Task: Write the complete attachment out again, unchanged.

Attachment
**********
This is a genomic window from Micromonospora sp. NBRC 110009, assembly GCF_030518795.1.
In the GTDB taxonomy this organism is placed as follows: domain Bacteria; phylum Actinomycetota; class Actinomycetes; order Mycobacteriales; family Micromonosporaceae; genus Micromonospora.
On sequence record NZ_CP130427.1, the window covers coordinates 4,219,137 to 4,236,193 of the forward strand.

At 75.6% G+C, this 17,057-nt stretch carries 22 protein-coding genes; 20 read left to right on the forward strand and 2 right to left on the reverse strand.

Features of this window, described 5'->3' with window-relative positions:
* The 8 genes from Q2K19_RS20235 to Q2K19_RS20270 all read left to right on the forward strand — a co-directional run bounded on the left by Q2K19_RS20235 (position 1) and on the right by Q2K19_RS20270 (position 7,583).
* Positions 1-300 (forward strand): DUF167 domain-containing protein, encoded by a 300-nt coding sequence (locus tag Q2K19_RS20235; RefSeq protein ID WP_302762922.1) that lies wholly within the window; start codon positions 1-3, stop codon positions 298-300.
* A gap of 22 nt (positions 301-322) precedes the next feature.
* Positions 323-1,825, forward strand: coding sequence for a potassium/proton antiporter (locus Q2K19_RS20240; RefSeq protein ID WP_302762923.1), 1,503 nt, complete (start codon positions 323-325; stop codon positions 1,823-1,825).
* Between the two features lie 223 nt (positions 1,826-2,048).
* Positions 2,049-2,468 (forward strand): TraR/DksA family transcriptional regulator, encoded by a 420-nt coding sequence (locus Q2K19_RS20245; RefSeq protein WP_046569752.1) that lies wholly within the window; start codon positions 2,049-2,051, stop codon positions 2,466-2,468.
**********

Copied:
This is a genomic window from Micromonospora sp. NBRC 110009, assembly GCF_030518795.1.
In the GTDB taxonomy this organism is placed as follows: domain Bacteria; phylum Actinomycetota; class Actinomycetes; order Mycobacteriales; family Micromonosporaceae; genus Micromonospora.
On sequence record NZ_CP130427.1, the window covers coordinates 4,219,137 to 4,236,193 of the forward strand.

At 75.6% G+C, this 17,057-nt stretch carries 22 protein-coding genes; 20 read left to right on the forward strand and 2 right to left on the reverse strand.

Features of this window, described 5'->3' with window-relative positions:
* The 8 genes from Q2K19_RS20235 to Q2K19_RS20270 all read left to right on the forward strand — a co-directional run bounded on the left by Q2K19_RS20235 (position 1) and on the right by Q2K19_RS20270 (position 7,583).
* Positions 1-300 (forward strand): DUF167 domain-containing protein, encoded by a 300-nt coding sequence (locus tag Q2K19_RS20235; RefSeq protein ID WP_302762922.1) that lies wholly within the window; start codon positions 1-3, stop codon positions 298-300.
* A gap of 22 nt (positions 301-322) precedes the next feature.
* Positions 323-1,825, forward strand: coding sequence for a potassium/proton antiporter (locus Q2K19_RS20240; RefSeq protein ID WP_302762923.1), 1,503 nt, complete (start codon positions 323-325; stop codon positions 1,823-1,825).
* Between the two features lie 223 nt (positions 1,826-2,048).
* Positions 2,049-2,468 (forward strand): TraR/DksA family transcriptional regulator, encoded by a 420-nt coding sequence (locus Q2K19_RS20245; RefSeq protein WP_046569752.1) that lies wholly within the window; start codon positions 2,049-2,051, stop codon positions 2,466-2,468.